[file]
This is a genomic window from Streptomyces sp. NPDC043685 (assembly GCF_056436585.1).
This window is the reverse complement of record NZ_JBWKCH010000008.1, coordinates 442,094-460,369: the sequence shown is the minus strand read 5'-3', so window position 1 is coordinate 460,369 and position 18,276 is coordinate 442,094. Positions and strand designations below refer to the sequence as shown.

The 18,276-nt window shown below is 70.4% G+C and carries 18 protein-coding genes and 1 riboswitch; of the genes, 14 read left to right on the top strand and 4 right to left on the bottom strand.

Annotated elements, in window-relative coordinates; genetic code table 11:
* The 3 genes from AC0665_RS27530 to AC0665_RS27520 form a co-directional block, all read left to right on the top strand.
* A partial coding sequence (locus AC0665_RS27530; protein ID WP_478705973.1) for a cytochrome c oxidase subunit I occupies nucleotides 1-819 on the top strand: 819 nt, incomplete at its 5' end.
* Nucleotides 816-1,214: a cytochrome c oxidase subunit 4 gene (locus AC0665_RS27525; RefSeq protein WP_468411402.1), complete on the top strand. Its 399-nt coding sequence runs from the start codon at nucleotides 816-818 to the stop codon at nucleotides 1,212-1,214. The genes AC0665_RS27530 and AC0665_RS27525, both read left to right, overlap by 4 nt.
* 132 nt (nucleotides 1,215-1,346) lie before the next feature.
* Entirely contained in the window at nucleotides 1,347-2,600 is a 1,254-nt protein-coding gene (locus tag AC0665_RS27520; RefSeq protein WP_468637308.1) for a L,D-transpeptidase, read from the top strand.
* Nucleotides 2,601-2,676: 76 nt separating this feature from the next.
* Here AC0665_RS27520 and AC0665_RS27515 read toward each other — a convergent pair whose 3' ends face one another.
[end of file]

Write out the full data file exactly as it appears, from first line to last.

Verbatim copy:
This is a genomic window from Streptomyces sp. NPDC043685 (assembly GCF_056436585.1).
This window is the reverse complement of record NZ_JBWKCH010000008.1, coordinates 442,094-460,369: the sequence shown is the minus strand read 5'-3', so window position 1 is coordinate 460,369 and position 18,276 is coordinate 442,094. Positions and strand designations below refer to the sequence as shown.

The 18,276-nt window shown below is 70.4% G+C and carries 18 protein-coding genes and 1 riboswitch; of the genes, 14 read left to right on the top strand and 4 right to left on the bottom strand.

Annotated elements, in window-relative coordinates; genetic code table 11:
* The 3 genes from AC0665_RS27530 to AC0665_RS27520 form a co-directional block, all read left to right on the top strand.
* A partial coding sequence (locus AC0665_RS27530; protein ID WP_478705973.1) for a cytochrome c oxidase subunit I occupies nucleotides 1-819 on the top strand: 819 nt, incomplete at its 5' end.
* Nucleotides 816-1,214: a cytochrome c oxidase subunit 4 gene (locus AC0665_RS27525; RefSeq protein WP_468411402.1), complete on the top strand. Its 399-nt coding sequence runs from the start codon at nucleotides 816-818 to the stop codon at nucleotides 1,212-1,214. The genes AC0665_RS27530 and AC0665_RS27525, both read left to right, overlap by 4 nt.
* 132 nt (nucleotides 1,215-1,346) lie before the next feature.
* Entirely contained in the window at nucleotides 1,347-2,600 is a 1,254-nt protein-coding gene (locus tag AC0665_RS27520; RefSeq protein WP_468637308.1) for a L,D-transpeptidase, read from the top strand.
* Nucleotides 2,601-2,676: 76 nt separating this feature from the next.
* Here AC0665_RS27520 and AC0665_RS27515 read toward each other — a convergent pair whose 3' ends face one another.